I read at Zuska's today that there is a movie coming out about the Ecole Polytechnique massacre. There's a short article about it on the Chronicle of Higher Education's News Blog. I first heard about this terrible tragedy when Alice posted in remembrance on Sciencewomen. At the time, I was deeply saddened, especially because I had never heard about it before. I was just about to graduate high school on December 6, 1989, the day that Marc Lepine marched into a classroom in the engineering school of Montreal University carrying a semi-automatic rifle, told the fifty-odd men to leave, called the remaining nine women "a bunch of fucking feminists", and then shot them all. Then wandered through the rest of the building, still shooting, until he had killed fourteen women and injured nine other women and four men. He finished it all off by stabbing one of the women he had shot but not quite killed, and then shooting himself. And, yet, I do not remember hearing a single thing about this event until I read Alice's post. Perhaps that is because it happened in Canada, and I grew up in the midwest, the heartland of America, where people don't really care what happens too far north.
But, when I first heard the story, I identified somewhat with the victims. I am not an engineer, but I did my undergrad in another traditionally male-dominated field, and am in graduates school in a slightly different field that still has far to go before achieving parity. I have experienced my share of dismissive and even nasty treatment by misogynistic assholes. I have friends who have endured worse. I understand the idea of the "chilly climate" for women in academia.But I have never been shot at, and I have no reason to believe that I will ever have to endure the kind or ordeal that unfolded in the Ecole Polytechnique on that day.
It was purely out of curiosity that I chose to watch the trailer for the film, which is simply called Polytechnique ,and is going to be released in Canada on February 6, in French and English. I found myself in tears. And it was because of a simple gesture, highlighted in a single shot of the trailer. One of the women takes the hand of the woman next to her, and presses it to the side of her leg. This gesture is, for me, the essence of what it is to be a wife, a mother, and a friend, all in one. I held my husband's hand like that on our wedding day, before the ultrasounds of our two beautiful children, and as we walked up to the office where we closed on our condominium. I hold my children's hands like that while waiting to cross the street and before they have a shot at the doctor's office. I have held the hand of a friend like that when they needed to know I was there for them. I could easily imagine myself holding another woman's hand like that if we were facing something as horrific as Marc Lepine brandishing a semi-automatic rifle. And, just like that, I could imagine myself BEING one of those women. That really rattled me.
It wasn't all that clear to me why I had such a powerful response to the trailer. But in a Chronicle article written six weeks after the massacre, Veronica Strong-Boag, a professor of history and women's studies at Simon Fraser University is quoted:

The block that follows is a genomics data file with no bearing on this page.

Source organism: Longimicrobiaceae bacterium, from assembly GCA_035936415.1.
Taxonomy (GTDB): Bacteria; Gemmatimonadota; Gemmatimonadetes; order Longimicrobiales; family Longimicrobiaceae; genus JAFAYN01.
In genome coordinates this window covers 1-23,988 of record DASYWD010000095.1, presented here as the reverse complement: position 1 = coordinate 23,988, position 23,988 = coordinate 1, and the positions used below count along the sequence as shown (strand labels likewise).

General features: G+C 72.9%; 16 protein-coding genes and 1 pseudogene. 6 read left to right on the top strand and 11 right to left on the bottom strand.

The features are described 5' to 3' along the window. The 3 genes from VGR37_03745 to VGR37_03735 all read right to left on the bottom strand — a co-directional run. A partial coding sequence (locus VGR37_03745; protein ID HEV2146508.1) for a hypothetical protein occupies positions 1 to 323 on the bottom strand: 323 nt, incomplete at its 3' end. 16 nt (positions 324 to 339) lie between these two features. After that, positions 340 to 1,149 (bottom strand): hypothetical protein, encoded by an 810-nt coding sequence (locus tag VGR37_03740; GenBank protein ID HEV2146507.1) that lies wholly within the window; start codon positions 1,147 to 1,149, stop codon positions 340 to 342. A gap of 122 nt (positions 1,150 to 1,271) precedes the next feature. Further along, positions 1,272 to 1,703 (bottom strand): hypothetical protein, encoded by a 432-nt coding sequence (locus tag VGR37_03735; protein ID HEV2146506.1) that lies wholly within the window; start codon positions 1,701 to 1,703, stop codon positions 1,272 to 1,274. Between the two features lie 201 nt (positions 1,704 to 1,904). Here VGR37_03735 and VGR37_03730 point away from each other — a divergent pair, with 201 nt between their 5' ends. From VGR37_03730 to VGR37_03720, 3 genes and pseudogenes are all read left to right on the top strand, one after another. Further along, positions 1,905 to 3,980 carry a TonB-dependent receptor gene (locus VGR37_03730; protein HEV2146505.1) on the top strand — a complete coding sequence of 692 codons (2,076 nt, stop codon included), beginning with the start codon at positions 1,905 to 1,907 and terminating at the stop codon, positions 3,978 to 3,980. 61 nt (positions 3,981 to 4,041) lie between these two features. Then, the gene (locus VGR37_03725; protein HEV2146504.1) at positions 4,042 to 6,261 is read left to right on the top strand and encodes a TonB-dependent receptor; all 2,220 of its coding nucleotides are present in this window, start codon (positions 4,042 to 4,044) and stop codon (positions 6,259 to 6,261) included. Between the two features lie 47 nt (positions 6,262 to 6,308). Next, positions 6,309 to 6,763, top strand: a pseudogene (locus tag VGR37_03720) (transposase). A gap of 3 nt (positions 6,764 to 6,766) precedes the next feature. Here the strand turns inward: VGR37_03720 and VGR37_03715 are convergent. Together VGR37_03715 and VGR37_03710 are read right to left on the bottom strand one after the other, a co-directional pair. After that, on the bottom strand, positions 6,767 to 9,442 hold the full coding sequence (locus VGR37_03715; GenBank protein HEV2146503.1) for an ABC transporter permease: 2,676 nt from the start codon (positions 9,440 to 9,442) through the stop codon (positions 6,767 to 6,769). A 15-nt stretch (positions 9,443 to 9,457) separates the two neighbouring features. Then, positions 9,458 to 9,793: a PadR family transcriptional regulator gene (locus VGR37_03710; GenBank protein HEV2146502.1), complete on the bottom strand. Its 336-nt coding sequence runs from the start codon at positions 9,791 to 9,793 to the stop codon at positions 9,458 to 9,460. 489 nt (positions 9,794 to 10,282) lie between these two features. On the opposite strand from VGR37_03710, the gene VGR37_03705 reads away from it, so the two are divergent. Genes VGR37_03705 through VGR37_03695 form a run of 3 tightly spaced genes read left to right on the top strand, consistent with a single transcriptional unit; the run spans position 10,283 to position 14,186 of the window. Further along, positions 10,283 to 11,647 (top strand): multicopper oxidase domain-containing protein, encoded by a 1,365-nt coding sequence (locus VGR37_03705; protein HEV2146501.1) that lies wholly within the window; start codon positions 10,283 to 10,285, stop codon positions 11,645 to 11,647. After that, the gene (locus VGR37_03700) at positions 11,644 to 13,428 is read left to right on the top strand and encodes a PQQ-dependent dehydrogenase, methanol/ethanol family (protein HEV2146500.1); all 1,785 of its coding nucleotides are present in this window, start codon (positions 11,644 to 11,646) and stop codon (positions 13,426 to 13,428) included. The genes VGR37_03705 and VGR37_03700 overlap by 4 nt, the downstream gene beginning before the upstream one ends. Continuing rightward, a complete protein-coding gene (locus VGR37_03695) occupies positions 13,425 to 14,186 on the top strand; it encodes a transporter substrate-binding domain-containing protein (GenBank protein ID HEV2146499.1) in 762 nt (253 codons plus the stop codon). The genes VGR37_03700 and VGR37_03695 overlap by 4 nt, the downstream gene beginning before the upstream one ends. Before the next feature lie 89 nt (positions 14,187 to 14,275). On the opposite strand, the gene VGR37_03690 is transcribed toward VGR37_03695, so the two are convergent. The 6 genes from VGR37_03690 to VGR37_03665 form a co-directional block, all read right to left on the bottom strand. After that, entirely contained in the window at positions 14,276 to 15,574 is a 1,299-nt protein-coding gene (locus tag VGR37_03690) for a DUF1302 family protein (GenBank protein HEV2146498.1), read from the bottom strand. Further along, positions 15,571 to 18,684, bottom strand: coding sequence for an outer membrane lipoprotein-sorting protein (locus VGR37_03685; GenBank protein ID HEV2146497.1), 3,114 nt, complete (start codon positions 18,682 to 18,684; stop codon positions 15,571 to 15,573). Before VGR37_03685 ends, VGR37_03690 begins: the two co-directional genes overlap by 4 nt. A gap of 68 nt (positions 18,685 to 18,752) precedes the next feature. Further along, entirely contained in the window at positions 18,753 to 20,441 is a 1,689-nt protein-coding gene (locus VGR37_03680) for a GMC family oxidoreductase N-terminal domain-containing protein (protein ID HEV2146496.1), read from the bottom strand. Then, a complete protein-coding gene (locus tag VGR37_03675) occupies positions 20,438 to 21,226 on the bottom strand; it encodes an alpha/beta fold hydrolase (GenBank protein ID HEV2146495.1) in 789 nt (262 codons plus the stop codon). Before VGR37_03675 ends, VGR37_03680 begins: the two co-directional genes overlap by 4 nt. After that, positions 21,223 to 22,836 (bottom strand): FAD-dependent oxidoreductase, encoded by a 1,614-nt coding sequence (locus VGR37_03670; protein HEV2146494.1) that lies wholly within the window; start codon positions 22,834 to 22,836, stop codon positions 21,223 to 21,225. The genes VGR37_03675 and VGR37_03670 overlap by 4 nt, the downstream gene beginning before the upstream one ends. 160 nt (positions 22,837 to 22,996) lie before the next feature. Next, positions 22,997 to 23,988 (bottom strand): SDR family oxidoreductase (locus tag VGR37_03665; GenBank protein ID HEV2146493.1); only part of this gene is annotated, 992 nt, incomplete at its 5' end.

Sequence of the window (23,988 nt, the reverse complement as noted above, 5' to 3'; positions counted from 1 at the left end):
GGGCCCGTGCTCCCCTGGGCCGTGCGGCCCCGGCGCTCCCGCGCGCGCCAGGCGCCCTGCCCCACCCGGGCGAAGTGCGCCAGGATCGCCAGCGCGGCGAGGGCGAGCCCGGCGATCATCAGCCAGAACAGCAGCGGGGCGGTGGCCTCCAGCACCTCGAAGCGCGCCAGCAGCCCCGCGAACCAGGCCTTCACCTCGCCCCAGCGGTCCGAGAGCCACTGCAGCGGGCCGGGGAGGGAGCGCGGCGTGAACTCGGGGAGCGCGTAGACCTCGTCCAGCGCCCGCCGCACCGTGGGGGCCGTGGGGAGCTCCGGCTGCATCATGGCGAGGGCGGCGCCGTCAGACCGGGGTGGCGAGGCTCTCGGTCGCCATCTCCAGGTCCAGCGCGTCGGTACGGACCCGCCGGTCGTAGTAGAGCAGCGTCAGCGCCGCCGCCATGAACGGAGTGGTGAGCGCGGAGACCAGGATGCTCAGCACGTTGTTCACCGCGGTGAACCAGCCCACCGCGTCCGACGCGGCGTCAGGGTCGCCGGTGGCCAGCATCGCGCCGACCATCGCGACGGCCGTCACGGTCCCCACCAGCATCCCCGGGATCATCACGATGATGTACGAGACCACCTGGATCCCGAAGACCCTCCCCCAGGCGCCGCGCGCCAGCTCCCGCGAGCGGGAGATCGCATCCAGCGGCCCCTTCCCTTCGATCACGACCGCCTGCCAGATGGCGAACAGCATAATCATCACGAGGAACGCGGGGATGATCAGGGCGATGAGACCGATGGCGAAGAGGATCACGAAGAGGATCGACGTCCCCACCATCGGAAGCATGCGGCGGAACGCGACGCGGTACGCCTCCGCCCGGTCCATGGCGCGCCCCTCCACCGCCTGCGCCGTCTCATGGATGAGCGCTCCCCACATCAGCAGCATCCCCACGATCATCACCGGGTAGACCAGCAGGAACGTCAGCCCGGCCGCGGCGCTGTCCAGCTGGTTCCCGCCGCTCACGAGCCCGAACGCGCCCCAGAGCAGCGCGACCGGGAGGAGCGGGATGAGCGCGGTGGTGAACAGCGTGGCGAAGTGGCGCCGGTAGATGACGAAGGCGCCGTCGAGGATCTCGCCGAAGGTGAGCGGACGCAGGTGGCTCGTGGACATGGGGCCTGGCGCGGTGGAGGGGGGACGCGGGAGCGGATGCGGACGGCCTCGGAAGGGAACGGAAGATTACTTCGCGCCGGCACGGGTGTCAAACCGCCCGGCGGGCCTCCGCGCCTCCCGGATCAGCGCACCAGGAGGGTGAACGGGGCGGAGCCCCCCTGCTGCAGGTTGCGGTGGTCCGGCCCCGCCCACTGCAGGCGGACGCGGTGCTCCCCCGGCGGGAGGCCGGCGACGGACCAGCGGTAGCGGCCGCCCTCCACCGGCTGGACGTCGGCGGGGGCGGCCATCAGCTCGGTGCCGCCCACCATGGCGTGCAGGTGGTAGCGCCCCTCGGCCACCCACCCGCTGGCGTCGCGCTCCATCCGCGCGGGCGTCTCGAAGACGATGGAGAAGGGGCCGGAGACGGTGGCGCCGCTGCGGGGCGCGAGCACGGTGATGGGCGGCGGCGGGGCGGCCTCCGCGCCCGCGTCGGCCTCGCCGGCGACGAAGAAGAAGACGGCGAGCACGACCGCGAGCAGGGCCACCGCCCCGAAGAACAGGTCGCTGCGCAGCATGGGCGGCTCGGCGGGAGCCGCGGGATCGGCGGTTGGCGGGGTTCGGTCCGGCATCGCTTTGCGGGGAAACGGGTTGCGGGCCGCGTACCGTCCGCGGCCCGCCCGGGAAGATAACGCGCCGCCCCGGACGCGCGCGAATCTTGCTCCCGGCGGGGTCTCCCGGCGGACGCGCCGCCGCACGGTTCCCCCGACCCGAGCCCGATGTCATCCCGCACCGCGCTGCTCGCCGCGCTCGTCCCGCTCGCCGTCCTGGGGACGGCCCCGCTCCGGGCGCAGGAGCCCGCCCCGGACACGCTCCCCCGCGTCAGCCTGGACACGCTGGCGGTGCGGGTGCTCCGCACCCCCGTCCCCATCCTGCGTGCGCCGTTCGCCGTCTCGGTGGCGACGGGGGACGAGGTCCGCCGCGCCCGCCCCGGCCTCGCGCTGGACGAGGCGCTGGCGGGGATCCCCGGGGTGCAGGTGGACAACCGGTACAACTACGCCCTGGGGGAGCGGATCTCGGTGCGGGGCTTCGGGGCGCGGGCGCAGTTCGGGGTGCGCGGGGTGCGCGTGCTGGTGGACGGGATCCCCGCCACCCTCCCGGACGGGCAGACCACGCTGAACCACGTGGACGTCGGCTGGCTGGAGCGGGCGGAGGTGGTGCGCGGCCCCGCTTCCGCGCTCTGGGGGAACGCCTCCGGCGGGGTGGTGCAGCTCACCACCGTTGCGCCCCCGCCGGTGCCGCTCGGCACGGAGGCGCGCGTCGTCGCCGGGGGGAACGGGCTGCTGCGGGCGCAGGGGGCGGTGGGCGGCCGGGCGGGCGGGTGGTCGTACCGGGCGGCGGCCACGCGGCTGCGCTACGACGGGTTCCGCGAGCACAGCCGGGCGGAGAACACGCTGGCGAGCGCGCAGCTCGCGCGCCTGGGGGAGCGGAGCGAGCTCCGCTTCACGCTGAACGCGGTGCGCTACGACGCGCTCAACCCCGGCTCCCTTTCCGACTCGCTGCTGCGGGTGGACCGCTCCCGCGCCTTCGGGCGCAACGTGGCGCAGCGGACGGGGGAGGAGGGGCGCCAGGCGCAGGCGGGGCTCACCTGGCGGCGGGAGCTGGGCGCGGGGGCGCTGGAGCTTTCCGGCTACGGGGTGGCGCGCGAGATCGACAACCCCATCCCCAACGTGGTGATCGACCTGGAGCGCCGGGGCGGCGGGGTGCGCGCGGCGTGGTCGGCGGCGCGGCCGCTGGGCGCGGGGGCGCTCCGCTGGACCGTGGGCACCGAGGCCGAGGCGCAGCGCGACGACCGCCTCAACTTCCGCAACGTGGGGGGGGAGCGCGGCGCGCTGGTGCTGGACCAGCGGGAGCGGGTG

It's hard for young women in engineering to admit that they could have been one of those killed in Montreal.
I don't expect public statements of feminism from them. What I expect is a lot of denial, because that's the only thing that allows them to live in that hostile world.
There's a link to this in the text of the News Blog item, but it's behind a pay wall. The point, though, is that those of us who are busy upsetting the status quo by doing things that run against cultural norms have to compartmentalize things - we know the stories of the indignities and discrimination that others have faced, but we cannot place ourselves in their shoes, and still continue to walk the paths before us. To do so would mean making ourselves vulnerable in potentially dangerous ways. One of the ways I protect myself on a daily basis is by permitting myself to enter an alternate universe where I actually do live in my ideal society, and that nothing I am doing is unusual. This works because, among sane people, if someone asks me how I am going to finish graduate school while raising two children, and I respond with an uncomprehending look and a comment like, "Oh, I'll figure it out," they tend to just go along with me. I go along with me, too. I can't allow the thought that some maniac might decide not to go along with me and, instead, to blast me to hell for that to enter my mind. If I do, the armature that holds up my armor may crumble, and where would I be then.
But that doesn't mean that I don't need to face the fact that there are people out there who think really ugly things about women like me. Who think that my husband ought to show me who is boss and put me back in my place. Who might even think that death is an appropriate punishment for a woman who won't settle for her prescribed position in life. I do need to face that, and we as a society need to face it. If we pretend this is not so, then nothing will ever really change. And the only place that my ideal society will exist will continue to be in my imagination, no matter what wonderful things that wisp of strength permits me to achieve.